“It’s the last main link on the core routes of our network that’s not cleared for double-stacks,” Sparks said, “and by 2025, it will be. … We run right under the street, and there’s not a lot of cover there. And just to add to the difficulty, there’s also light rail over top of us in that street, as well. If it was easy, it would have been done decades ago. It’s not.”

That’s a theme of several pieces of the project. Another is the related North Avenue Bridge, where the CSX main line passes under the street of the same name. At first glance, it looks like a fairly straightforward, if aging, underpass featuring stone arch masonry.

“What you don’t see is that inside what looks like a tunnel is a bridge that goes over Amtrak’s tunnel,” Sparks said. “Amtrak’s Northeast Corridor goes underneath us; this is their B&P Tunnel “[itself a subject of replacement efforts. … So we’ve got road, railroad, and then railroad tunnel. And we need to get another four-plus feet of clearance in there.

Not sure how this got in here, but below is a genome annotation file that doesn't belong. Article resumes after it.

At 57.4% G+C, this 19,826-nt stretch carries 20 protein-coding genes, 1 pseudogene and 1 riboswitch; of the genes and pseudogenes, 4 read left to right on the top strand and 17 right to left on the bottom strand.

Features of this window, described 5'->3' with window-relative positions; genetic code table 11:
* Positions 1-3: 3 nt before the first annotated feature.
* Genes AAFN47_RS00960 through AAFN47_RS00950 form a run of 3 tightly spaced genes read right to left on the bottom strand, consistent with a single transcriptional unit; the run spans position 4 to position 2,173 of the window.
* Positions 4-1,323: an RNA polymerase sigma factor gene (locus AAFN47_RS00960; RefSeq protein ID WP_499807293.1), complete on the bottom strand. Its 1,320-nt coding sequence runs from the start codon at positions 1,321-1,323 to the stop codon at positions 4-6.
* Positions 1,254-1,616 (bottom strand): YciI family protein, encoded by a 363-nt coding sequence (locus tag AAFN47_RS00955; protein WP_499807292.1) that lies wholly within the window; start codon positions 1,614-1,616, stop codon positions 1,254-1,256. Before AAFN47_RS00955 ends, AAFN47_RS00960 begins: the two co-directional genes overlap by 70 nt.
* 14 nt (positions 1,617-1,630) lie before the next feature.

“That should be easy,” he joked. “A lot of smart people in this room, and the companies you represent, please figure this out, because we need to get that done by ’24.”

Two other bridges have to deal with water mains, and Sparks also shared a photo of eight other clearance jobs to be addressed as part of the southern portion of the project. “Those are all big deals, but it kind of becomes routine compared to some of the other, higher-profile projects nearby. And this is just all just for the Bayview South half of the project. We’ve also got the Bayview North half of the projects, thought the remainder of Maryland, Delaware, and Pennsylvania.” Five of the eight clearance projects in that segment are expected to see construction bids awarded by the third quarter of 2022.

“The goal is to have achieved clearances in 2024 coming from the north, from Philadelphia and the Port of Baltimore,” Sparks said, “and in ’25, getting through Howard Street Tunnel to get to the Port of Baltimore from the South.”